Crude Oil and Liquid Fuels Overview. EIA has lowered its projections for world oil prices slightly for 2010.  Uncertainty about economic growth in China and in the Euro zone has continued to weigh on oil markets, and declines in equity markets have led to fears that the economic recovery may not progress as fast as had been hoped. To date, the Organization of the Petroleum Exporting Countries (OPEC) has publicly made no suggestions that it would adjust its supply targets despite some downward adjustments in oil prices.

Global Crude Oil and Liquid Fuels Consumption. EIA projects that world oil consumption will grow by 1.5 million bbl/d in 2010 and 1.6 million bbl/d in 2011, about the same as in last month's Outlook.  The growth in oil consumption is expected to be largely concentrated in the Asia-Pacific and Middle East regions (World Liquid Fuels Consumption Chart).

Non-OPEC Supply. Non-OPEC supply is projected to increase by 500,000 bbl/d in 2010, 160,000 bbl/d lower than in last month's Outlook.  A more pessimistic outlook for supply growth in Brazil and Central Asia is the principle source of the downward revision, though these two areas (along with the United States) still constitute the bulk of expected non-OPEC supply growth in 2010.  In the case of Brazil, the lower production outlook is the result of a re-assessment of production from established fields.  Offsetting projected supply growth in 2010 are further declines in mature basins in Mexico, the United Kingdom, and Norway.  Even though EIA still expects that production in Mexico will decline in 2010, recent data have been surprisingly strong, which has moderated that forecast.  Non-OPEC supplies are expected to fall by190,000 bbl/d in 2011, as supply growth from the United States slows.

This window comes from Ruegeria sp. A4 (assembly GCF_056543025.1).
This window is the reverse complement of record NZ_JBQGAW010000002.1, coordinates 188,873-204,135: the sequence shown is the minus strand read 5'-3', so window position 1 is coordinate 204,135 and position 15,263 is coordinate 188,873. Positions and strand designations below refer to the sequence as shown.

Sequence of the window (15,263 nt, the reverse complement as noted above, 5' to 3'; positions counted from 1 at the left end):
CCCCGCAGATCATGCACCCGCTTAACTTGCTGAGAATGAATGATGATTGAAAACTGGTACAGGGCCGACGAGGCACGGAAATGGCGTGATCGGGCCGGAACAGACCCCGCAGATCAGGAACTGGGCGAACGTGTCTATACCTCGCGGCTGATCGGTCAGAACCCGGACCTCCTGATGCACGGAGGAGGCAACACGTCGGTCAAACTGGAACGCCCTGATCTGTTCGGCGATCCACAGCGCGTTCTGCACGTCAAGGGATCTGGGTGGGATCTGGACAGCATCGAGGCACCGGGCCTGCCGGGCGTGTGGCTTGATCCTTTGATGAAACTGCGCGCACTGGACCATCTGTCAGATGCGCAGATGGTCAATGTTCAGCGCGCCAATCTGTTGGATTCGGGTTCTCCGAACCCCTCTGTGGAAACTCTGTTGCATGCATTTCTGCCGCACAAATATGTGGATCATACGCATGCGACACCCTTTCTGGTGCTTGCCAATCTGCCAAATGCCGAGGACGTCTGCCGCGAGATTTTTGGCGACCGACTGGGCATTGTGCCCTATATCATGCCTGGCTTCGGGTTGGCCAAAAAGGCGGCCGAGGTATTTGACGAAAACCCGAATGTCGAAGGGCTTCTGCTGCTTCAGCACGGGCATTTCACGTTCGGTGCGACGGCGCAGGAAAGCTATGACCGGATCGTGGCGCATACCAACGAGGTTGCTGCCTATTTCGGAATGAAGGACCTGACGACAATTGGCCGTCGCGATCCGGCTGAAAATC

OPEC Supply. EIA projects that OPEC, which did not change its production targets at its March meeting, will keep its crude oil production largely unchanged for the remainder of 2010.  The countries that have the bulk of OPEC 's spare capacity - Saudi Arabia, Kuwait, and the United Arab Emirates - have maintained their quota discipline at current levels for an extended period and are expected to continue doing so barring significant changes in the world oil market outlook.  OPEC crude oil production is projected to increase by 0.5 million bbl/d in 2011 as new capacity is added in countries such as Angola.  Surplus crude oil production capacity is not expected to increase significantly in 2010-2011 from first-quarter 2010 levels (OPEC Surplus Crude Oil Production Capacity Chart).  OPEC production of non-crude petroleum liquids (which are not subject to OPEC production targets) are expected to increase by 0.6 million bbl/d in 2010 and 0.7 million bbl/d in 2011.

OECD Petroleum Inventories. EIA estimates that commercial oil inventories held in the Organization for Economic Cooperation and Development (OECD) stood at 2.70 billion barrels at the end of the first quarter of 2010, equivalent to about 58 days of forward cover, and roughly 102 million barrels more than the 5-year average for the corresponding time of year (Days of Supply of OECD Commercial Stocks Chart). Although OECD oil inventories are still projected to remain at the upper end of the historical range over the forecast period, they are falling as a result of a combination of higher oil consumption and OPEC production restraint.